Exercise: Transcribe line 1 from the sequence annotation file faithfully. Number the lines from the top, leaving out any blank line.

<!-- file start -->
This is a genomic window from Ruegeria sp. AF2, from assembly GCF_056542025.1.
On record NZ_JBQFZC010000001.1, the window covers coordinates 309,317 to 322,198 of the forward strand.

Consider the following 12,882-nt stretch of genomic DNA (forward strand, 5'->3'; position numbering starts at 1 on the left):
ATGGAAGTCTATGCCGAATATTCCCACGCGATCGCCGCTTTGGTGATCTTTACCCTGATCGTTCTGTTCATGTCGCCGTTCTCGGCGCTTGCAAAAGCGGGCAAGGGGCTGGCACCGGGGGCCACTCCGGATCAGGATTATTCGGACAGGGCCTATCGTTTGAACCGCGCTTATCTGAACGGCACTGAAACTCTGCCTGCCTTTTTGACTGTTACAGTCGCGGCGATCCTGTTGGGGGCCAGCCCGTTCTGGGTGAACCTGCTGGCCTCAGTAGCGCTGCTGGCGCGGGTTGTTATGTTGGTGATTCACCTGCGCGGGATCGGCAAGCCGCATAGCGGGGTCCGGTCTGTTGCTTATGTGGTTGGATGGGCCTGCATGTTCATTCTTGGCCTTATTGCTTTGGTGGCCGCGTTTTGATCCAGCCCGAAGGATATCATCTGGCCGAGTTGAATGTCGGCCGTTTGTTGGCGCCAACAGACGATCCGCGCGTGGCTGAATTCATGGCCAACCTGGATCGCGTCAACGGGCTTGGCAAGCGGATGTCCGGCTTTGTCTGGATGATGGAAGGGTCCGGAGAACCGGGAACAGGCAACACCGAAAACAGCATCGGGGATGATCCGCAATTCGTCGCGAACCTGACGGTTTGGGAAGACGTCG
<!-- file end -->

This is a genomic window from Ruegeria sp. AF2, from assembly GCF_056542025.1.